Shell Petroleum Development Company (SPDC) and GE’s Power Services business has signed a Multi- year Service Agreement (MYA) for Shell’s 650MW Afam VI combined cycle power plant located in the South-eastern part of Nigeria.
The deal is in line with Nigeria’s energy strategy for the future. As a result of this agreement, the plant which provides enough electricity equal to power over 3 million Nigerian homes at peak performance, will expect to improve its availability, reliability and output for up to 200,000 Nigerian homes, while decreasing its operational costs. SPDC and its partners in the joint venture it operates, built the plant in a significant contribution to help meet Nigeria’s electricity needs.
“At optimal performance, the Afam VI plant can provide up to 15% of the total national grid-connected electricity, this agreement will ensure we reach this performance objective and deliver much needed power to the national grid, said Dr. Philip Mshelbila, General Manager, Gas of SPDC. “Since its commissioning in 2008, Afam VI Power Plant has delivered more than 25.97 million Megawatt-hour (MWh) of electricity into the Nigerian market and won an award by the United Nations for reducing carbon emissions through environment-friendly operations,” he added.
The agreement will cover planned maintenance for the three existing GE GT13E2 gas turbines as well as one GE steam turbine. In addition, the order includes GE’s MXL2 upgrades to help increase the plant capacity by up to 30MW while increasing its efficiency.
“We have a long history of collaboration with Shell Petroleum, which has the largest footprint of all the international oil and gas companies operating in Nigeria, having supported the plant operations on power generation since its inception in 2008” said Elisee Sezan, General manager, GE’s Power Services business for Sub-Saharan Africa. “With this latest agreement, we are working to bring improved performance and enhanced efficiency to their operations.”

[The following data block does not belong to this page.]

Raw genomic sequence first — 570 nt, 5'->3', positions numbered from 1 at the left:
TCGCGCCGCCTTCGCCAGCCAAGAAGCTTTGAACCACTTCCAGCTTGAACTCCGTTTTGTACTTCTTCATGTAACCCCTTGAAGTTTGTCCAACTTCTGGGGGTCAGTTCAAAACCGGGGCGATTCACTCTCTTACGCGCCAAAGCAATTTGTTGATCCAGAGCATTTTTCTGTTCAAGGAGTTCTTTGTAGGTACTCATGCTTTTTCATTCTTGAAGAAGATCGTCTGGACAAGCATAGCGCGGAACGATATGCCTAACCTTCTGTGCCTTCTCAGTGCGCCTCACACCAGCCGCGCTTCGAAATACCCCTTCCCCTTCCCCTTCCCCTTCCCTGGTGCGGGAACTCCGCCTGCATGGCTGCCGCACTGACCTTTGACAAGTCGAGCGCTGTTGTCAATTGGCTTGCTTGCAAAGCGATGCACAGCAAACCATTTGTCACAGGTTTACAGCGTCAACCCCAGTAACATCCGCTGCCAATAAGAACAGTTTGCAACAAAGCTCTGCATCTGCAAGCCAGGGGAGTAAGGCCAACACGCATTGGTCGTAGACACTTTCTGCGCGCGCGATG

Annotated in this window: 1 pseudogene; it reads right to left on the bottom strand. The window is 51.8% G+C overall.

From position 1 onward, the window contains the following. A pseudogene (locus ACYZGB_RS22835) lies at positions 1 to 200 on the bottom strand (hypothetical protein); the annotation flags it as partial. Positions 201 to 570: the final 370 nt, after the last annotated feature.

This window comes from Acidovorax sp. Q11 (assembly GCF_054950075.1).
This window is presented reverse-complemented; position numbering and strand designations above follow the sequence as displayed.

In addition to increasing power output by up to 30MW, upgrades on the turbines are expected to deliver a combined-cycle efficiency increase, resulting in significant fuel savings and reduced CO2 emissions. GE’s solutions will also extend inspection intervals for the gas turbines reducing maintenance and repair expenses—which, in turn, will reduce overall plant costs and result in improving profitability.
GE’s GT13E2 gas turbine offers industry-leading efficiency with up to 55% efficiency levels in combined cycle operation, superior fuel versatility that enables a wide range of fuel compositions without hardware changes while substantially extending standard inspection intervals. Its unique operating profile capability offers the potential for financial savings by allowing customers to react quickly to fluctuating power demands, while keeping costs in line.
“With less than 50% of the population having access to electricity, Nigeria needs power.” said Lazarus Angbazo, CEO GE Nigeria. “This agreement demonstrates GE’s unwavering commitment to continuously collaborate with public and private institutions to drive investment and innovative technologies in the power generation industry” he added.